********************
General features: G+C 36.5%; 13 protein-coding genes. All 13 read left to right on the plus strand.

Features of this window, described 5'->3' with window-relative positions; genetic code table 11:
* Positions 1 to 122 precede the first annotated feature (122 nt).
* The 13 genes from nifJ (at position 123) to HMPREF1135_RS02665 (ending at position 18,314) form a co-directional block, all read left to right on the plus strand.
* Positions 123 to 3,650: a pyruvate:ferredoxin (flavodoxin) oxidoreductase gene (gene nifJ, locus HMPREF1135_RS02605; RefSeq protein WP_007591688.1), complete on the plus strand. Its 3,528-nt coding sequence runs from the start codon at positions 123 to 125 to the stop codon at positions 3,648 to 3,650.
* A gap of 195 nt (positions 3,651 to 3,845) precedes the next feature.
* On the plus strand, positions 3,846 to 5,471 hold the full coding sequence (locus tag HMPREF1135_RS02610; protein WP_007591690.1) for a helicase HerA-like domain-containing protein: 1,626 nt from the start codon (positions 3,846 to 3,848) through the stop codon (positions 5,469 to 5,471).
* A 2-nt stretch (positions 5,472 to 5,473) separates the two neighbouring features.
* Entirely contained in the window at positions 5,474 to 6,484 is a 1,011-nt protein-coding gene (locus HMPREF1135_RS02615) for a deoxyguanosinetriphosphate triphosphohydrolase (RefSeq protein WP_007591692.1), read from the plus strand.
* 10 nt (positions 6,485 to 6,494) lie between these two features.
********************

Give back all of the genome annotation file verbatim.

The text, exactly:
General features: G+C 36.5%; 13 protein-coding genes. All 13 read left to right on the plus strand.

Features of this window, described 5'->3' with window-relative positions; genetic code table 11:
* Positions 1 to 122 precede the first annotated feature (122 nt).
* The 13 genes from nifJ (at position 123) to HMPREF1135_RS02665 (ending at position 18,314) form a co-directional block, all read left to right on the plus strand.
* Positions 123 to 3,650: a pyruvate:ferredoxin (flavodoxin) oxidoreductase gene (gene nifJ, locus HMPREF1135_RS02605; RefSeq protein WP_007591688.1), complete on the plus strand. Its 3,528-nt coding sequence runs from the start codon at positions 123 to 125 to the stop codon at positions 3,648 to 3,650.
* A gap of 195 nt (positions 3,651 to 3,845) precedes the next feature.
* On the plus strand, positions 3,846 to 5,471 hold the full coding sequence (locus tag HMPREF1135_RS02610; protein WP_007591690.1) for a helicase HerA-like domain-containing protein: 1,626 nt from the start codon (positions 3,846 to 3,848) through the stop codon (positions 5,469 to 5,471).
* A 2-nt stretch (positions 5,472 to 5,473) separates the two neighbouring features.
* Entirely contained in the window at positions 5,474 to 6,484 is a 1,011-nt protein-coding gene (locus HMPREF1135_RS02615) for a deoxyguanosinetriphosphate triphosphohydrolase (RefSeq protein WP_007591692.1), read from the plus strand.
* 10 nt (positions 6,485 to 6,494) lie between these two features.